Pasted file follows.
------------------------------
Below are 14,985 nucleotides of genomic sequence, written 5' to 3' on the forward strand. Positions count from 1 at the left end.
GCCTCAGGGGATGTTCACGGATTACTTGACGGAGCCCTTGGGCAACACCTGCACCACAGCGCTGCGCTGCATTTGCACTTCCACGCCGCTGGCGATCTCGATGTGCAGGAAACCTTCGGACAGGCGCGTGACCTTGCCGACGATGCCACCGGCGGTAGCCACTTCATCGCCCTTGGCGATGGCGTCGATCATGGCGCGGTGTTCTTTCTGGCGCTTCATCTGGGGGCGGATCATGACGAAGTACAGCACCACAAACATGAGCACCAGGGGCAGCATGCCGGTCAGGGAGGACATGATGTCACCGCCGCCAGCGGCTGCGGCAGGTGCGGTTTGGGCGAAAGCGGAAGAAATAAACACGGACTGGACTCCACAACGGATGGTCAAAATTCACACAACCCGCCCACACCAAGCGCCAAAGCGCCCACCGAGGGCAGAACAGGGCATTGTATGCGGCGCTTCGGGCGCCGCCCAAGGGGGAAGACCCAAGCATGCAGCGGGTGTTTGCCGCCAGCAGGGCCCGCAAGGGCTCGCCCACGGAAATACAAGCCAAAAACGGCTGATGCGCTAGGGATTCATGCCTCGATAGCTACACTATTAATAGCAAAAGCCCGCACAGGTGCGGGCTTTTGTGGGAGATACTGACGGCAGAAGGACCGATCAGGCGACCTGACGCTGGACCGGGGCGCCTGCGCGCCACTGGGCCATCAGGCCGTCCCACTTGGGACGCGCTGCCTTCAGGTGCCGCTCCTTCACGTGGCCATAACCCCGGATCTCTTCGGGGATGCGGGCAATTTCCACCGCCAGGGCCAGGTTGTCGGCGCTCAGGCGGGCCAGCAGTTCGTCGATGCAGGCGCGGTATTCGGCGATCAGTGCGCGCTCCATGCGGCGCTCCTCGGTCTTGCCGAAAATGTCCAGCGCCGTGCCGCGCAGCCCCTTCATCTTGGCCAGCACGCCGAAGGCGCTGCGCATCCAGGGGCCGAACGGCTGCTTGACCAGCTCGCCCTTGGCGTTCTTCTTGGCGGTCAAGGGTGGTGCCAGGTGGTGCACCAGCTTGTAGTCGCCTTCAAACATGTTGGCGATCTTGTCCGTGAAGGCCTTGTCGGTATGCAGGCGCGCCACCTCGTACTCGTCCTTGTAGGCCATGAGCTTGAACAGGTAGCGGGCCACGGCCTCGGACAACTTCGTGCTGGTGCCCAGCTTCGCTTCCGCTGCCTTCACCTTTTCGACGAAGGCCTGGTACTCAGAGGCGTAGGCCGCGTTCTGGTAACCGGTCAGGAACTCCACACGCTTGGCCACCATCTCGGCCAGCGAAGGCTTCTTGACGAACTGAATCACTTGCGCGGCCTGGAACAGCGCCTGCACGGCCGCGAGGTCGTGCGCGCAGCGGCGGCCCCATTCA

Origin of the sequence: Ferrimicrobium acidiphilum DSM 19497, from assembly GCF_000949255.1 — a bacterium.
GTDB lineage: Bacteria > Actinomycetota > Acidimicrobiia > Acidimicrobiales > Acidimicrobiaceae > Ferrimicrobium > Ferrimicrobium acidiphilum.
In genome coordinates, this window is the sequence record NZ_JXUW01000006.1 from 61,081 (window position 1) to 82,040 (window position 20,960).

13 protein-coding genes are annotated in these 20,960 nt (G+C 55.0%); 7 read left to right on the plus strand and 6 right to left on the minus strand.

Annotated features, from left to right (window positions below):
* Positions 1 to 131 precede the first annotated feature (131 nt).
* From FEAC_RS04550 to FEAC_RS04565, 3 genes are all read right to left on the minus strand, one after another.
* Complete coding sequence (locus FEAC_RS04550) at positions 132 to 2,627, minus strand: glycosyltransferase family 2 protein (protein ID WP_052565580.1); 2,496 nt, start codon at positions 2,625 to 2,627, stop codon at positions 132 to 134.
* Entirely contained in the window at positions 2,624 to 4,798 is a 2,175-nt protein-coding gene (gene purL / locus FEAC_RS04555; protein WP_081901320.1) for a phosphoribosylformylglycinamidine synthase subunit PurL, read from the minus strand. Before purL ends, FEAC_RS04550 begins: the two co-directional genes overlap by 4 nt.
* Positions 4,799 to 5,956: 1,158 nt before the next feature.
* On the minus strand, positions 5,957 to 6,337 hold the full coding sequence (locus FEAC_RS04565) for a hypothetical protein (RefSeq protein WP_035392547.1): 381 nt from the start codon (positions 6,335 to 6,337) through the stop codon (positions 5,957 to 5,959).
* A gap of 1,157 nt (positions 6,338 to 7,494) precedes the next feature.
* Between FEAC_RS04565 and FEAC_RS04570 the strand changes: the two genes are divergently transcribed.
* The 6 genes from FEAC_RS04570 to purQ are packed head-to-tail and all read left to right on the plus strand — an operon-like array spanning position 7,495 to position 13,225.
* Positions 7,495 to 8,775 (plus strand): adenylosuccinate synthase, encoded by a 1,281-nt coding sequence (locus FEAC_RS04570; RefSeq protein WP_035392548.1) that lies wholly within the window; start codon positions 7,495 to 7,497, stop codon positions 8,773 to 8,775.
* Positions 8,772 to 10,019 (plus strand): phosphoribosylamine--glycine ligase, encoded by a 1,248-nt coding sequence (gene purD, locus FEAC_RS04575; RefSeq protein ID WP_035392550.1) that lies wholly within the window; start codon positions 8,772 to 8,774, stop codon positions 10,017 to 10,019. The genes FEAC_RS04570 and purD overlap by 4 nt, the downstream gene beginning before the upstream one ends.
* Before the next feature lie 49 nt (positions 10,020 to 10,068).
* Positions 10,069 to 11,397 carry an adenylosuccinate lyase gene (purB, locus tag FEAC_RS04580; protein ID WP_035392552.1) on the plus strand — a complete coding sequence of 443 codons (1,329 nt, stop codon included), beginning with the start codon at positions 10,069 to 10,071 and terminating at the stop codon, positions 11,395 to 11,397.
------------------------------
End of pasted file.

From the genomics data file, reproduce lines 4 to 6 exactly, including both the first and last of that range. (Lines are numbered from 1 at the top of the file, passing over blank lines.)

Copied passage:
GTDB lineage: Bacteria > Actinomycetota > Acidimicrobiia > Acidimicrobiales > Acidimicrobiaceae > Ferrimicrobium > Ferrimicrobium acidiphilum.
In genome coordinates, this window is the sequence record NZ_JXUW01000006.1 from 61,081 (window position 1) to 82,040 (window position 20,960).

13 protein-coding genes are annotated in these 20,960 nt (G+C 55.0%); 7 read left to right on the plus strand and 6 right to left on the minus strand.